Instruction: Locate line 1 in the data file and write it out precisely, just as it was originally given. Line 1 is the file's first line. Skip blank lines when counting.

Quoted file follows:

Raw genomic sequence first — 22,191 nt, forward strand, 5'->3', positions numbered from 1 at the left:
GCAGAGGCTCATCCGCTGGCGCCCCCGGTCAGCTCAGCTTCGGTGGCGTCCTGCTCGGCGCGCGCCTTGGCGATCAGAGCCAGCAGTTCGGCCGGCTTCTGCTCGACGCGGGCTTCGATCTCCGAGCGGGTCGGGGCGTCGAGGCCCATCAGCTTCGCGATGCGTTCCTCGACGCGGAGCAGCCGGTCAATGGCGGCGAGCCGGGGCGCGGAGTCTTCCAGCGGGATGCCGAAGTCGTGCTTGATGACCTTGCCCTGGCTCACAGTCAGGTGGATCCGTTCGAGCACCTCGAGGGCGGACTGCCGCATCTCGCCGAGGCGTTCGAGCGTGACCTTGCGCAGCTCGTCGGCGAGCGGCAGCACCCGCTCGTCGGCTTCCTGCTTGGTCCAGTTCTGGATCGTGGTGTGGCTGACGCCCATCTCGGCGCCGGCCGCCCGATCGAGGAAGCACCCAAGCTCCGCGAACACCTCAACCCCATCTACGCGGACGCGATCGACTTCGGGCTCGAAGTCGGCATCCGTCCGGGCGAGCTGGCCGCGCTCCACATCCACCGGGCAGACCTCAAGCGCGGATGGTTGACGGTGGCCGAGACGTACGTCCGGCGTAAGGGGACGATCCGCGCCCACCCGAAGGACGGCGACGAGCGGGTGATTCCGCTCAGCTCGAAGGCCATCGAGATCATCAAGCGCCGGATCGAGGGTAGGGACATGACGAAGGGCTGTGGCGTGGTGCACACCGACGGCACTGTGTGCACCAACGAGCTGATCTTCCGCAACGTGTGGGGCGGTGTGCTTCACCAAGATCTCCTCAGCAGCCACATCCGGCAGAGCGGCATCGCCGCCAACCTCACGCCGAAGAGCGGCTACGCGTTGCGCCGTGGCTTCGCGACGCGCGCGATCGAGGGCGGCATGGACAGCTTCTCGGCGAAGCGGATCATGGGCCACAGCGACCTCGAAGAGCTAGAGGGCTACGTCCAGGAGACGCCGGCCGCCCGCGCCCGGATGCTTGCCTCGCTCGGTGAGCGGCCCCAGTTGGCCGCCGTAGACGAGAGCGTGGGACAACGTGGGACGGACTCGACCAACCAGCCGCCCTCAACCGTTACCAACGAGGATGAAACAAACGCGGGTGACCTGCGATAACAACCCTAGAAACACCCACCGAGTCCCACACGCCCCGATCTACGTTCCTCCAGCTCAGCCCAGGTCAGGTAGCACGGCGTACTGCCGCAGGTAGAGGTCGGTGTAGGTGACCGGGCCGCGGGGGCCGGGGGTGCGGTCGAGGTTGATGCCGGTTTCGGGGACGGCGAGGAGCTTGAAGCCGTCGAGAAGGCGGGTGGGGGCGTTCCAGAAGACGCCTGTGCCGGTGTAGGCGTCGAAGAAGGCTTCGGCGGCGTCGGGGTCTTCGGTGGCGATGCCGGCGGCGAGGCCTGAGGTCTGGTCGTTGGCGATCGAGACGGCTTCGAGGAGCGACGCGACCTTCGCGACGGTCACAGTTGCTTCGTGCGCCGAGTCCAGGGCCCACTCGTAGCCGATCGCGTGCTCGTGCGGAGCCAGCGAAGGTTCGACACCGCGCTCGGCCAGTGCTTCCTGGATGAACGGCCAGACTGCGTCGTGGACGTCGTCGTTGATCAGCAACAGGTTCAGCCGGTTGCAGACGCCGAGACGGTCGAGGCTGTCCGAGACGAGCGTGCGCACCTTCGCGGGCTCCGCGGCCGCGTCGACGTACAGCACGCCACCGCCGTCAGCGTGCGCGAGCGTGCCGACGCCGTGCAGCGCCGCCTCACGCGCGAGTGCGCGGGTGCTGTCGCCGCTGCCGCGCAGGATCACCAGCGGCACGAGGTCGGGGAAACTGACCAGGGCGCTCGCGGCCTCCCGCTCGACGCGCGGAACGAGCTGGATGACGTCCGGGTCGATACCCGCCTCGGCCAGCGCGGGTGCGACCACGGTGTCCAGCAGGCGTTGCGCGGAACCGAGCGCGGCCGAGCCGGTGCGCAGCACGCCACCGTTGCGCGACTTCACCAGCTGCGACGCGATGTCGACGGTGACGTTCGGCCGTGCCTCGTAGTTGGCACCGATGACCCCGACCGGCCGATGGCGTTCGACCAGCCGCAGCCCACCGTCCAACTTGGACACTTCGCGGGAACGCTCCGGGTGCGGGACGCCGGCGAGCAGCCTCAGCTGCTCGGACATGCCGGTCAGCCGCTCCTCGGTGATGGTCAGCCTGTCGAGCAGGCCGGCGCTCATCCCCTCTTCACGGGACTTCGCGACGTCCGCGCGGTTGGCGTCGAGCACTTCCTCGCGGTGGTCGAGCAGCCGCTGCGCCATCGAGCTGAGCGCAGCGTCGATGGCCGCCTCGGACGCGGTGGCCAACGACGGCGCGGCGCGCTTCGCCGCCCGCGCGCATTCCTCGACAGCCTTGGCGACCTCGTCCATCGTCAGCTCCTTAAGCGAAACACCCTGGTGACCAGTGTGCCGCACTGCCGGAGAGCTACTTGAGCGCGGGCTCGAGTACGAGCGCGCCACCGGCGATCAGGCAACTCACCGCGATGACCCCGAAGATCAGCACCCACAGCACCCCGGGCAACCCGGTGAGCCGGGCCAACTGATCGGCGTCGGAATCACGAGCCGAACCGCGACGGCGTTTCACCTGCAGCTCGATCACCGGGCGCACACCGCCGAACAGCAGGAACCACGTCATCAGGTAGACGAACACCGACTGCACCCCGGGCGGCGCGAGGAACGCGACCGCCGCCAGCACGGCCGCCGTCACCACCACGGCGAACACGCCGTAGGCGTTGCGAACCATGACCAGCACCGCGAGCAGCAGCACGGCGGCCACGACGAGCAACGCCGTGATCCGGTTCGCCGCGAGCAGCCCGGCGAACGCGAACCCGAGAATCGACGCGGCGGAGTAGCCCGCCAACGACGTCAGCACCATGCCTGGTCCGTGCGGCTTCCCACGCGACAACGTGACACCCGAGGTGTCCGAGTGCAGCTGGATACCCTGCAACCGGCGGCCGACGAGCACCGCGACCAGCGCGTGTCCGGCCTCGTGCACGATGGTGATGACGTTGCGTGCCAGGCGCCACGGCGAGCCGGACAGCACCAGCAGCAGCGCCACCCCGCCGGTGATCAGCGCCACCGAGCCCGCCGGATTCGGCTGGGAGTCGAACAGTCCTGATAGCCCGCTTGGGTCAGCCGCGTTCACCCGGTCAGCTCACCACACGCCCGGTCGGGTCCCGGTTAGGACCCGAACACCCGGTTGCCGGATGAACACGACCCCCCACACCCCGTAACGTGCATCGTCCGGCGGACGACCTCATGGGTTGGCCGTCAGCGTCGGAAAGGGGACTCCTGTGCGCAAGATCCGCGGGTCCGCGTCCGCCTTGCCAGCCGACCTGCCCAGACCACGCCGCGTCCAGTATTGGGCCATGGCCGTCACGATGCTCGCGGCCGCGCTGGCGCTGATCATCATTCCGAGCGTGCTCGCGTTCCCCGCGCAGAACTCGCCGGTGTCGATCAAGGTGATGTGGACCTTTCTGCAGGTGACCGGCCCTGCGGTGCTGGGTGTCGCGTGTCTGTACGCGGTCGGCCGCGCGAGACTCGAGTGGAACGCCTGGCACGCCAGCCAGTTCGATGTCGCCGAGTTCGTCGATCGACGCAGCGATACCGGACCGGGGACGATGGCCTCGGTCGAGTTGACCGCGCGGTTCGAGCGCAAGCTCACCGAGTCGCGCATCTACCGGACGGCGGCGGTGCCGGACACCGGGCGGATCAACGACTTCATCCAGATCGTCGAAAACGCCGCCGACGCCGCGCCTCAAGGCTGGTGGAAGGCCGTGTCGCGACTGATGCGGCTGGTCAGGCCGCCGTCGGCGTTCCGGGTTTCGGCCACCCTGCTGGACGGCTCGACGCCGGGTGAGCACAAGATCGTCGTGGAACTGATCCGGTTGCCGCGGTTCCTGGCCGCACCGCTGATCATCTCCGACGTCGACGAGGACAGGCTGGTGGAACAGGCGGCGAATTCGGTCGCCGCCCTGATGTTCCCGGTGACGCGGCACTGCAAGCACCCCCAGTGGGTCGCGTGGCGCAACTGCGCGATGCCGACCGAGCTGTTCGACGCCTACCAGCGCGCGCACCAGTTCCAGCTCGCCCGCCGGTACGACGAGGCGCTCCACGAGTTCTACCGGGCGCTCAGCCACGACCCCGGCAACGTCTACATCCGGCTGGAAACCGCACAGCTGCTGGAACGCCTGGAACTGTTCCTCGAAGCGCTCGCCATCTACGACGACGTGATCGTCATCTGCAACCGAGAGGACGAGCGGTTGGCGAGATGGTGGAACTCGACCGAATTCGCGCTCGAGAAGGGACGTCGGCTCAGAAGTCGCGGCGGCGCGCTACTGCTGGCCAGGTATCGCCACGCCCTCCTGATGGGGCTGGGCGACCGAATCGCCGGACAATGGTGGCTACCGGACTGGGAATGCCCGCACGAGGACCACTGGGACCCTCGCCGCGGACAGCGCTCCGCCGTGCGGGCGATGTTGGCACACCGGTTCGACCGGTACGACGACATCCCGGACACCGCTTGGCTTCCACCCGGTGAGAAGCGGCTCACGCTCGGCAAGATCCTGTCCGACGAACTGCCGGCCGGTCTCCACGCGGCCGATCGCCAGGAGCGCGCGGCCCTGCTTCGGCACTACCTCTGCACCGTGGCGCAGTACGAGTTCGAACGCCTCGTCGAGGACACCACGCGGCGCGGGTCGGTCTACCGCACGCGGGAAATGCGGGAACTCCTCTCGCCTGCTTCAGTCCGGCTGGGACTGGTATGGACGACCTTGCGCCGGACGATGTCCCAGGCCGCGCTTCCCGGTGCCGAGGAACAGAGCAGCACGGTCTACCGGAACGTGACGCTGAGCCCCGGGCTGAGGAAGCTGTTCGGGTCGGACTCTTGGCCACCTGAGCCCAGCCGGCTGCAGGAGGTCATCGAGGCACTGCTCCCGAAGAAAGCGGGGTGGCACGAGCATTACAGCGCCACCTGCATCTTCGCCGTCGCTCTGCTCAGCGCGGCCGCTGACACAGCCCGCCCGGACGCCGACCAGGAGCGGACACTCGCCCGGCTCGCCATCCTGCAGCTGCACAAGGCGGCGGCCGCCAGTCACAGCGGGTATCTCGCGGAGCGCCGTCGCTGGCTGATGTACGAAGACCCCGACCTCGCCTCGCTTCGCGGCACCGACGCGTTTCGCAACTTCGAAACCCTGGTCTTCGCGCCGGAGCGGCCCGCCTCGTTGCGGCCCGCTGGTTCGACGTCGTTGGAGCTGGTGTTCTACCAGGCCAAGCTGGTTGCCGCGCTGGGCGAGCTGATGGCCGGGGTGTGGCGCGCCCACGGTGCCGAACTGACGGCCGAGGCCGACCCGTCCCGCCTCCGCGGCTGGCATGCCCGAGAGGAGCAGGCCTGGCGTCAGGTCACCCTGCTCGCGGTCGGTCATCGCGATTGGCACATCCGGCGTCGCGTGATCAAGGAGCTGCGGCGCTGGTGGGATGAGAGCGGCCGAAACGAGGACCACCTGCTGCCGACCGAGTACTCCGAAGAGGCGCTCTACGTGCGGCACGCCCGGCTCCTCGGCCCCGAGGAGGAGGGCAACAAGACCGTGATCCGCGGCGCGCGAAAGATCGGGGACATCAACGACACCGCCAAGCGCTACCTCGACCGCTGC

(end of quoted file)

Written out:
Raw genomic sequence first — 22,191 nt, forward strand, 5'->3', positions numbered from 1 at the left: